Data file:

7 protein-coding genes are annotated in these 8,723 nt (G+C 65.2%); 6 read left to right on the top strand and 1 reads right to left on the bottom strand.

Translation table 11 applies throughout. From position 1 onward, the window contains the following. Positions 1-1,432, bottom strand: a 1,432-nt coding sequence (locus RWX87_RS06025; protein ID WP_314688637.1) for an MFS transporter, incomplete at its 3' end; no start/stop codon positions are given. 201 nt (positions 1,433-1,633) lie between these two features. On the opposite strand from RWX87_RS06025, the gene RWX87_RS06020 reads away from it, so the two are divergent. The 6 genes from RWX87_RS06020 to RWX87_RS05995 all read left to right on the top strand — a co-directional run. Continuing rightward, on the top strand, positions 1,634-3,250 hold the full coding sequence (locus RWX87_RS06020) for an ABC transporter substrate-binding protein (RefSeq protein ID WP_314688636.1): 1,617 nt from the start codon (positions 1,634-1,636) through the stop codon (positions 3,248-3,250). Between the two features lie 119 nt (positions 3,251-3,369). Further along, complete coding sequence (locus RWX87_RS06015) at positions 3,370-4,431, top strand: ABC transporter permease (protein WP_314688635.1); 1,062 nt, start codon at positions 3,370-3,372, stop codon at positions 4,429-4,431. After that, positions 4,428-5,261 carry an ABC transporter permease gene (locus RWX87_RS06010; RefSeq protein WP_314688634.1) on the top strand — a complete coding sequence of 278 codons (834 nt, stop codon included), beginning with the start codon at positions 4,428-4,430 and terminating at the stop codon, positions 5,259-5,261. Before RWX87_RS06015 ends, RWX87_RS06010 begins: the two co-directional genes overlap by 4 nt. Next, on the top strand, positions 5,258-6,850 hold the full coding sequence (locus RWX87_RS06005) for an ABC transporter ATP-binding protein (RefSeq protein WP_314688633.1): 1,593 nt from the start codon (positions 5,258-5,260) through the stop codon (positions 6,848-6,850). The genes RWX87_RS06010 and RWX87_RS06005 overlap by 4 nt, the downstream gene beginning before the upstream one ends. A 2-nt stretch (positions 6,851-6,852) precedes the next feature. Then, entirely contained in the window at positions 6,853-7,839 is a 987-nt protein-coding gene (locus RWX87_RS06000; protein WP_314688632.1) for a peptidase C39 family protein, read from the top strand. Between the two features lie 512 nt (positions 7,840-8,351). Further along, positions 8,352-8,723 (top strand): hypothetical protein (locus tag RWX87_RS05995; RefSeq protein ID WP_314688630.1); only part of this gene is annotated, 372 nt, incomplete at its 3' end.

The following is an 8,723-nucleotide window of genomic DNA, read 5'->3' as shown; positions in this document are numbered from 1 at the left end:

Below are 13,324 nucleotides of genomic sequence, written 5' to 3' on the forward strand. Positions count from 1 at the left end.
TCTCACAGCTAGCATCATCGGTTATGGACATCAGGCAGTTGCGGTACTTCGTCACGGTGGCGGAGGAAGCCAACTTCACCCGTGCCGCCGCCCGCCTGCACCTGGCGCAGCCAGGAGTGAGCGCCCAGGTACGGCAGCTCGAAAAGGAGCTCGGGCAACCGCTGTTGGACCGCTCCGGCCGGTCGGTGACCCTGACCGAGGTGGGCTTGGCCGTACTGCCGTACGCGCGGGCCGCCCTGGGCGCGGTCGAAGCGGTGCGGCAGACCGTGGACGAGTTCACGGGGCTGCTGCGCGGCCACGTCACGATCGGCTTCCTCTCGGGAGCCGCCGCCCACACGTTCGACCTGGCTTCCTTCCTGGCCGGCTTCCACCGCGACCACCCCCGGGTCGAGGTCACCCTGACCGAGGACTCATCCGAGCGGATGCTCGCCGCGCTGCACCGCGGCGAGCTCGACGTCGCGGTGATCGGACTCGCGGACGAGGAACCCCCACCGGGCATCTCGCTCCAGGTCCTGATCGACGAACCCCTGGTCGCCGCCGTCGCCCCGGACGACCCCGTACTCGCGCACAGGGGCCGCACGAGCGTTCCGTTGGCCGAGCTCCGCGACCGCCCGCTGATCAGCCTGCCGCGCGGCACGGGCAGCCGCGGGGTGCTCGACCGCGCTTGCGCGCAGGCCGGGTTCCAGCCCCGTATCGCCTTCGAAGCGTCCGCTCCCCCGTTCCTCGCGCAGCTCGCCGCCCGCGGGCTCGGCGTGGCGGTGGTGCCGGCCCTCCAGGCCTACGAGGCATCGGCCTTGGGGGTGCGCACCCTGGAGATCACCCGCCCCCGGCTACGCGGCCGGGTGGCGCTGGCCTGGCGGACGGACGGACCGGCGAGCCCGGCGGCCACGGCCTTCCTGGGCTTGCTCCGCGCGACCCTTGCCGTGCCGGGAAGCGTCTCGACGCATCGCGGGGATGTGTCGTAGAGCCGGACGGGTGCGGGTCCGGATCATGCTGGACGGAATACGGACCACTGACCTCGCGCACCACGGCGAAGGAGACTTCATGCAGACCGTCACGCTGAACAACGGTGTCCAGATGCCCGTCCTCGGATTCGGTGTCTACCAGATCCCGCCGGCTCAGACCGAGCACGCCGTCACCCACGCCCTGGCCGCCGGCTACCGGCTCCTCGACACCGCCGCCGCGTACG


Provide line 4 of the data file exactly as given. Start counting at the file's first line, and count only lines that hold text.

Below are 13,324 nucleotides of genomic sequence, written 5' to 3' on the forward strand. Positions count from 1 at the left end.